But does that make Resident Evil 5 a bad game? Not at all. In fact, despite all its similarities to Resident Evil 4, Resident Evil 5 is still one of the best and most memorable games of its type ever made. The bosses are spectacular and very memorable, the characters and voice acting are birthed from classic Resident Evil loins, the set pieces are awesome, and the gameplay -- if you liked Resident Evil 4 -- is addictive and very satisfying.
Sure, like many others, I am a little concerned about the Resident Evil series slowly turning from survival horror to straight-up action, but when Resident Evil 5 blows your mind with stunning sequence after stunning sequence of incredible action, you start to miss wandering around a confusing mansion with nonsensical items a little bit less.
One thing that Resident Evil 5 does not have in common with any of the other iterations of the series is its inclusion of two-person co-op gameplay. It is obvious from the get-go that Resident Evil 5 is designed with two players in mind, so, as Nick says, playing as Chris with a friend controlling the beautiful Sheva feels very natural. Surprisingly, though, I don’t think co-op is necessarily the definitive way to play.
It might have a lot to do with the fact that I am a huge single-player guy, but, to me, playing co-op almost makes the game too easy. One thing I love about the Resident Evil games is how helpless you feel at times when being bombarded by a horde of the infected. Playing through the game on co-op (yup, I played through the game once on single-player and once with a friend) takes away that feeling of loneliness and completely eliminates any chance of being scared in the slightest. Playing Resident Evil 5 with the lights off (obviously the only way to play any Resident Evil game) is not nearly as scary when someone is constantly talking to you in your headset.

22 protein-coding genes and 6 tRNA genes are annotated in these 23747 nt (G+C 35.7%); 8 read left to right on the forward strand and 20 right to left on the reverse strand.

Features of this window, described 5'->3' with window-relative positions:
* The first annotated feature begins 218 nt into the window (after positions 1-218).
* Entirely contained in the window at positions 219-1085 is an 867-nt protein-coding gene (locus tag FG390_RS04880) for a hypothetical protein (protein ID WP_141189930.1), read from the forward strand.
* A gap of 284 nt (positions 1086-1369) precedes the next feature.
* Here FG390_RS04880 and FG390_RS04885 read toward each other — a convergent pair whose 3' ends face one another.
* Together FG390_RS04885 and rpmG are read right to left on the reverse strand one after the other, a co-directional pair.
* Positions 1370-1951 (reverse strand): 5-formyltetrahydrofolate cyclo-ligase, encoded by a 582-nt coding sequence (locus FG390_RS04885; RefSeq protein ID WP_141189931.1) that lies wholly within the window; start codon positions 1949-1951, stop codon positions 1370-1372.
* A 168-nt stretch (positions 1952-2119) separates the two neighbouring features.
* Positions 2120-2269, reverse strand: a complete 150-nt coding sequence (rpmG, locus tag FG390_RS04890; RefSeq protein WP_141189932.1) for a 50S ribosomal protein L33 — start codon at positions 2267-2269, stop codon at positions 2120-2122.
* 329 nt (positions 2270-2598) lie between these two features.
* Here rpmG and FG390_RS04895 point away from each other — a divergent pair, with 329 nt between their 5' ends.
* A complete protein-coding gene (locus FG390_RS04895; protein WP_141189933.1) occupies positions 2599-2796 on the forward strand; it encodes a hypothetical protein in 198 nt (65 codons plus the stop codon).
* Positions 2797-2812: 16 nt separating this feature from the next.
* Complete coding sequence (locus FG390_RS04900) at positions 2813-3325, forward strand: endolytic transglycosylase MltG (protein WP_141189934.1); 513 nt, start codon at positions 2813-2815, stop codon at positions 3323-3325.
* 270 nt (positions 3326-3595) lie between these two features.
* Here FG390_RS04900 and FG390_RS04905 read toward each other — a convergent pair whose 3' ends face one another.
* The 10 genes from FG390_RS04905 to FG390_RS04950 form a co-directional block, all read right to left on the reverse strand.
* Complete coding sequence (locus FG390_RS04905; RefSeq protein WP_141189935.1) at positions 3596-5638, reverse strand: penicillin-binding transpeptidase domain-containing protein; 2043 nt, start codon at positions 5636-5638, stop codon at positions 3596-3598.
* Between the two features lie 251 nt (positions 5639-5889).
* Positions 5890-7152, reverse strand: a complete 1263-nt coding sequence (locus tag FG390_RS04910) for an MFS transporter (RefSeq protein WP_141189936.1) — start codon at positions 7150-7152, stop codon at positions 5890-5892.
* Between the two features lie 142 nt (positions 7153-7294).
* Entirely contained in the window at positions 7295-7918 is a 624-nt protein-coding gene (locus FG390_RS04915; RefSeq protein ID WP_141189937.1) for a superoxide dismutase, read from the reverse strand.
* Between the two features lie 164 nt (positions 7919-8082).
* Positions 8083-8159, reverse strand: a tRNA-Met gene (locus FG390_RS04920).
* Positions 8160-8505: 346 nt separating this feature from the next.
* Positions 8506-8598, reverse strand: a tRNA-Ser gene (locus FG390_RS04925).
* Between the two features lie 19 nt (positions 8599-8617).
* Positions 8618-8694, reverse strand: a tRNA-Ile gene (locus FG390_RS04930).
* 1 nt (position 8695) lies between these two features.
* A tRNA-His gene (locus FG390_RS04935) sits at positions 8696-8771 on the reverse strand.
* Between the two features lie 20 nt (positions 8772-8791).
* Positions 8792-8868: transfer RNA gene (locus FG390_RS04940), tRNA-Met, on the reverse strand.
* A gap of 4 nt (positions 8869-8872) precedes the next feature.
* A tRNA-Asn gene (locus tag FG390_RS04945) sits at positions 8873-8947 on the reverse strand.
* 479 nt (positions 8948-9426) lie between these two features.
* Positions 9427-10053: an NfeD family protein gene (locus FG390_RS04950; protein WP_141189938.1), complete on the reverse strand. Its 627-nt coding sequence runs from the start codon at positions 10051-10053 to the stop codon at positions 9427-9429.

It is also worth mentioning that Sheva’s A.I. -- while far from perfect (stop using healing herbs when they’re not needed, dammit!) -- comes in handy more often than you would think. At one point I was battling a monstrous, screen-filling boss with no indication of where to shoot. Sheva, being controlled by the computer, immediately started firing at the exact spot on the creature I needed to aim for. It is a little cheap, sure, but when you are running low on ammo and super stressed out this little addition comes in handy.
On the other hand, there are parts of Resident Evil 5 that are darn near impossible without having a real-life friend to help you out. There are many times -- particularly in boss fights -- when Chris needs to be in one spot and Sheva in another. The computer A.I. is usually effective enough to make this happen, but sometimes, it isn’t ... at all. In situations like this you have to rely on some serious luck if going at it alone, and that can lead to some major frustration.
I see the pros and cons of both styles of play, so I really can’t say which one is better. For a classic, more challenging Resident Evil feel, I say go with single-player; for an experience that definitely feels deeper and more rewarding, go with co-op.
In a way, it is like Resident Evil 5 is two completely separate games. Some may look at this as a negative, but I say it just gives you more reason to play through the excellent campaign one more time.
As much as I compare it to Resident Evil 4, Resident Evil 5 still stands on its own as one of the best games in the series. I can already predict this game is going to polarize a lot of people, though. Some are going to see it as a shiny version of Resident Evil 4 with the addition of some cool co-op play and some truly amazing gameplay sequences. Others will bemoan the sluggish controls and the loss of everything that made the early Resident Evil games so special. Me? I fall in the former group.
I really had a great time with Resident Evil 5. It’s not going to revolutionize videogames and is definitely not a huge step forward in the series, but it contains some of the coolest set pieces and most incredible boss fights I have ever seen in my entire life. And that makes me very happy.
Now go out and play it so I can talk to you about some of my favorite parts. It is killing me not to spoil anything!
Overall Score: 8.5 -- Great (8s are impressive efforts with a few noticeable problems holding them back. Won't astound everyone, but is worth your time and cash.)
Reblog (or) Blog Reply
Follow Blog + disclosure Tips
Editor-in-Chief @ Destructoid.com nick at destructoid.com more | staff directory
Setup email comments
Unsavory comments? Please report harassment, spam, and hate speech to our moderators, and flag the user (we will ban users dishing bad karma). Can't see comments? Apps like Avast or browser extensions can cause it. You can fix it by adding *.disqus.com to your whitelists.